There’s a reason this process takes seven steps: Go full-speed ahead from couch-sitter to professional CrossFitter, and you’ll likely return to your couch just as quickly. “I think what happens is people jump in too hard—they become diehard about CrossFit and start eating a strict paleo diet [recommended by the program],” says Khalipa, owner of NorCal CrossFit in San Jose, Calif., the base for one of the largest affiliate chains in the world. “If I have someone come in off the street [to a gym], I have them start slow and try to help them realize fitness is a lifelong journey.” Adds Smith, “You wouldn’t walk onto a golf course the first day and expect to know what you’re doing. Everyone has to start somewhere. And if you’re starting block is a little further back than others, that’s OK—just stay on it.”
Get a few classes under your (weight) belt, and it’s time to set your eyes on a prize—and almost any prize will do. “Without a goal, you’re really just treading water,” Smith says. “You gotta have a goal or something you’re striving for, something you’re living for.” While this may sound transcendental when speaking about exercise, both Smith and Khalipa emphasize that a target, whether to lose weight, add muscle, or simply do 20 real pull-ups in a row, helps members stay motivated in the challenging CrossFit environment. “If people don’t have a goal, they don’t have a reason to be doing what they’re doing,” Smith says. “That’s why some people call CrossFit a cult: because we’re so focused on our goals.”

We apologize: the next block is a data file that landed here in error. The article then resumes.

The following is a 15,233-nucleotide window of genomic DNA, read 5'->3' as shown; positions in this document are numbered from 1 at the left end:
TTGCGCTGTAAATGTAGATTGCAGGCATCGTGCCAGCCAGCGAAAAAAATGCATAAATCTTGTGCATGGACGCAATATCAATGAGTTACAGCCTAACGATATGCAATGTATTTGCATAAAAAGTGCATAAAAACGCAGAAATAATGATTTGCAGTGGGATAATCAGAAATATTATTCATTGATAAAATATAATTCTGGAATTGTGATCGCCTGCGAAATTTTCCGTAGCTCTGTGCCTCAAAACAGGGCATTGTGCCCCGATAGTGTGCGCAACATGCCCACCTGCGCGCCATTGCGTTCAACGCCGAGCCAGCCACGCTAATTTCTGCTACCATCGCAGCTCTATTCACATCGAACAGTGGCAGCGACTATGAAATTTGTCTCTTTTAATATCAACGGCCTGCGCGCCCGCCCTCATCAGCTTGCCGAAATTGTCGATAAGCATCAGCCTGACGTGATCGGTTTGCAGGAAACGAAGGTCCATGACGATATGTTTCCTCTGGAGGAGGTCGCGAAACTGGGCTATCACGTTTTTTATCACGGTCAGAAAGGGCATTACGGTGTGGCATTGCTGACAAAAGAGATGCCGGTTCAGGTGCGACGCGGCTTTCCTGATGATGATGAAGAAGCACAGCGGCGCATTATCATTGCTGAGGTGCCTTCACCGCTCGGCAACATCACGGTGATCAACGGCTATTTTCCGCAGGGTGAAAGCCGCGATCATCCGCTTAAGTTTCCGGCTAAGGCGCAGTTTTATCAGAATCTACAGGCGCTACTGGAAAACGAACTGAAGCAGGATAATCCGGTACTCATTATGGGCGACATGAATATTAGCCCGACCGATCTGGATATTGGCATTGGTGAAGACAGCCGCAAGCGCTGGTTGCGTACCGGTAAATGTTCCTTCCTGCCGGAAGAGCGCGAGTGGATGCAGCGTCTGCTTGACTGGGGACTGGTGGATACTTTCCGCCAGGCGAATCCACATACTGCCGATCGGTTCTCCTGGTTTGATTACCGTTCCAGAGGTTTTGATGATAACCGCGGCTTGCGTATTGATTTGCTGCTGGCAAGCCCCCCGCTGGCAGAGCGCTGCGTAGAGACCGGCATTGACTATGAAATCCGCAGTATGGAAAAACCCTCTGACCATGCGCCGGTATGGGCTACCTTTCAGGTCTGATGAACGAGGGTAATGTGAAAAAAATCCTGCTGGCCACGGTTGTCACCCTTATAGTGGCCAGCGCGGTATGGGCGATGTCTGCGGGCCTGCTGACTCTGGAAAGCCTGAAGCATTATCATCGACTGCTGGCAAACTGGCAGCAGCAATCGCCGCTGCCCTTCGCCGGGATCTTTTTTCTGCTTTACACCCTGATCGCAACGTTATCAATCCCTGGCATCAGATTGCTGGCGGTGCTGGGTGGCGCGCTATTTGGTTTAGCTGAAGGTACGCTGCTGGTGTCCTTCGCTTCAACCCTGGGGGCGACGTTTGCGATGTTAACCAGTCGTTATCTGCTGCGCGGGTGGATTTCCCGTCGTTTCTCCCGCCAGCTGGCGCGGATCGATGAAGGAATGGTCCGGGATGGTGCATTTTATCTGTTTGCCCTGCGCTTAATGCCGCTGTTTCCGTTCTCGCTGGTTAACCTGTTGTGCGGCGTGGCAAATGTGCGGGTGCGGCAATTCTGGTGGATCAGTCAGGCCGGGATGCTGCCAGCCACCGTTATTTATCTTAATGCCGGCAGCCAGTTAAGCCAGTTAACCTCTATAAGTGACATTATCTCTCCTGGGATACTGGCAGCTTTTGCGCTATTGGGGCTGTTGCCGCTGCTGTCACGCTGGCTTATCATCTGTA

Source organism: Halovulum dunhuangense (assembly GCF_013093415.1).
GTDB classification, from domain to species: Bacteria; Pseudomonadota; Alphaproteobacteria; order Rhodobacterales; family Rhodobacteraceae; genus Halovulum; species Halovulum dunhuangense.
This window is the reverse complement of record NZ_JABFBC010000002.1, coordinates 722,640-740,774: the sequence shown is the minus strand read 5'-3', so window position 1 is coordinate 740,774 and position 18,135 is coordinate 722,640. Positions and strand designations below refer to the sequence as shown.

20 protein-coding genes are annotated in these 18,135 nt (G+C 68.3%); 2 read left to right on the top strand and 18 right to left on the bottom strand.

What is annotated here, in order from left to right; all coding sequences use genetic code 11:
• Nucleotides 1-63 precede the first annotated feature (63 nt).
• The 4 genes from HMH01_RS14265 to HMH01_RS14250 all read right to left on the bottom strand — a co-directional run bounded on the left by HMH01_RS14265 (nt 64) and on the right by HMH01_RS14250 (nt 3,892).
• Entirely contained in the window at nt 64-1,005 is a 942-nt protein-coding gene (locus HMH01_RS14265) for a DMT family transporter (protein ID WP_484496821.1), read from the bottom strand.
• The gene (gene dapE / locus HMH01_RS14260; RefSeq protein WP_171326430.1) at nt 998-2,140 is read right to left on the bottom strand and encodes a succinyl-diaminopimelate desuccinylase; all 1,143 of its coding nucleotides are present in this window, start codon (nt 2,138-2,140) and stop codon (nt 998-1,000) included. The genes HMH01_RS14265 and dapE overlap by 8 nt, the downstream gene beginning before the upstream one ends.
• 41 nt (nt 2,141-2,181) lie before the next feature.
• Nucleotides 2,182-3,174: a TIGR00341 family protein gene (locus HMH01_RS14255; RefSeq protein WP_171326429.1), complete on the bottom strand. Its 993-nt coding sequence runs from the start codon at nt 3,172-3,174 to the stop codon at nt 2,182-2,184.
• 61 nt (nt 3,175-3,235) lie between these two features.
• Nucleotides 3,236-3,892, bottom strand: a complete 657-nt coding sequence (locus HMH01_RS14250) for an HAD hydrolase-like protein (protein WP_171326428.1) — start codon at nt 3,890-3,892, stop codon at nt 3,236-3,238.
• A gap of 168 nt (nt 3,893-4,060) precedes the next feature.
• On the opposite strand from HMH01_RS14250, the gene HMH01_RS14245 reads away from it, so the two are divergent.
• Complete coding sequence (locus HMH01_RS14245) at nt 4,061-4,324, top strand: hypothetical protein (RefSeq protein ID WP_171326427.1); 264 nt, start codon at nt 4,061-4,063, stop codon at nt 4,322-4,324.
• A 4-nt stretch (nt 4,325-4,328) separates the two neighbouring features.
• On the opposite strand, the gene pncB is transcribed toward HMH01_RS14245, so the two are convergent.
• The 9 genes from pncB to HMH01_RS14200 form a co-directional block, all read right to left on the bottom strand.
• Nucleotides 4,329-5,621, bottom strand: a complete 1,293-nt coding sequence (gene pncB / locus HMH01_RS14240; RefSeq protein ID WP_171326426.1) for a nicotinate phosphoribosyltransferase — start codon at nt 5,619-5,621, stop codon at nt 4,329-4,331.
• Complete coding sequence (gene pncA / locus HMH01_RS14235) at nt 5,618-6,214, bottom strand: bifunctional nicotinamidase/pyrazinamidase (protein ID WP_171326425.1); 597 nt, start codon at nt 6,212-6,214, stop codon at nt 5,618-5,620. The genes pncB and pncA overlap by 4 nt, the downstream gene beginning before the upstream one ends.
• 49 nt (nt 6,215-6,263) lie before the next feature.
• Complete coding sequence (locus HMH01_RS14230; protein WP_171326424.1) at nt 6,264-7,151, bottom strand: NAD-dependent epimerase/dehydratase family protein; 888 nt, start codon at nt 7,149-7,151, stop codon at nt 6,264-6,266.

Visit the official website for CrossFit, and you’ll find a nice, pithy summary of the program entitled “World-Class Fitness in 100 Words” that, ironically, doesn’t begin with fitness, but with diet: “Eat meat and vegetables, nuts and seeds, some fruit, little starch and no sugar. Keep intake to levels that will support exercise but not body fat.” This is the nutritional mantra of CrossFit, and many who get involved choose to adopt a paleo diet, espoused by the program’s founders, on which it’s encouraged to eat only what our ancient ancestors ate, meaning no dairy, alcohol, or processed carbs. “Without good nutrition, you’re not going to change much of your physique. It’s hard to outwork a bad diet,” Smith says. Going paleo doesn’t mean, though, that you need to hunt boar and forage for berries after CrossFit classes. “I tell my clients to work at changing one thing at a time until they’ve changed their whole diet,” Smith says. Khalipa outlines a more specific program: “First, get rid of sugar and soda—they’re empty crap and calories. From there, you can start pinpointing little things to change. And if you just start eating real, whole foods, that’s a good way to make those changes.”